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Integral World: Exploring Theories of Everything
An independent forum for a critical discussion of the integral philosophy of Ken Wilber
PRAISE FOR KEN WILBER: THOUGHT AS PASSION, SUNY 2003
"Frank Visser has certainly studied this material as carefully as anybody, and I am deeply appreciative of
his efforts to make an integral approach more available to the public."
— Ken Wilber, from the Foreword. Read More...
"Finally, in a single highly readable edition we have a description of the life
and work of one of the most controversial and profound thinkers of our age."
— Allan Combs, author of
The Radiance of Being.
From the cover.
"This book is an excellent overview and introduction to the extraordinary work of Ken Wilber, a visionary genius of our time."
— Frances Vaughan, author of Shadows of the Sacred. From the cover.
"A clear, helpful and in-depth introduction... Visser's personal access to Wilber brings warmth and nuance to the presentation, while reference to the works of Wilber's critics ensures balance."
— Choice: Current Reviews for Academic Libraries.
"The first work detailing the 'intellectual biography' of a brilliant autodidact whose foundational contributions to most fields cannot be ignored... An excellent introduction for the average reader, but the Wilber veteran will find it an insightful synthesis and framework for his comprehensive vision."
— Religious Studies Review
"Described by the publisher as "an Internet specialist who studied the psychology of religion," Visser more than adequately acquits himself in expounding the thinking of Ken Wilber-the popular "guru of transpersonal psychology."
— Library Journal
"Visser has rendered invaluable service to anyone wanting a careful and comprehensive overview and analysis of Ken Wilber's massive output. His is itself a scholarly presentation, represented not only by the quality of the text but also by the many charts and diagrams, by the complete bibliography of Wilber's publications, and by the extensive notes and index."
— Quest Magazine Read More...
Religious Studies Review - April-July 2004.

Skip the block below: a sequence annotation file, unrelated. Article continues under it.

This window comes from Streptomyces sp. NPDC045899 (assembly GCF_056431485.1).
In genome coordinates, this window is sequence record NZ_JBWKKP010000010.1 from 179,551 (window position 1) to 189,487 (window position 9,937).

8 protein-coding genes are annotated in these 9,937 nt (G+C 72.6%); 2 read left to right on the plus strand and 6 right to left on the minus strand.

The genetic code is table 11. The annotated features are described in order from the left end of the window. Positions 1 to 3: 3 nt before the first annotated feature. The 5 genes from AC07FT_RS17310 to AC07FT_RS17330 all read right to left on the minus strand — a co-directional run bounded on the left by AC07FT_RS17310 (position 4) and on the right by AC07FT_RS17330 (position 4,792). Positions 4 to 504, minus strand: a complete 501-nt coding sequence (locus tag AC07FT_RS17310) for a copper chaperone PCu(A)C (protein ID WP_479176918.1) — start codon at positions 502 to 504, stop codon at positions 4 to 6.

This is the first work detailing the "intellectual biography" of a brilliant autodidact whose foundational contributions cannot be ignored. Visser admirably captures Ken Wilber the person, spiritual practitioner, developmental psychologist, philosopher, integral theoretician, and most translated American author of academic books. An adequate overview of this prodigious "oeuvre" required interviews with Wilber and his written foreword. The text follows Wilber's self-described four phases of personal evolution, wherein his "All Quadrant, All Level" map of human potentiality was gradually envisioned aiming at a mystical and transformative spirituality. An enthusiastic Visser Calls for many specialists to assess Wilber and concludes by suggesting future discussions engaging materialism, orthodox psychology, transpersonal psychology and metaphysical sources for Wilber's premises. Based on the "Great Chain of Being" in all major wisdom traditions, Wilber's integral model may be received by religious adherents as threatening or exhilarating, but always challenging. This is an excellent introduction written for the average reader, but the Wilber veteran will find it an insightful synthesis and framework for this comprehensive vision. For those whose own passion inquires at the door of integral spirituality, Visser as butler leads us into Wilber's loft where an extraordinary processing of the Formless is being formed and reformed. Steve Spina, University of Wisconsin.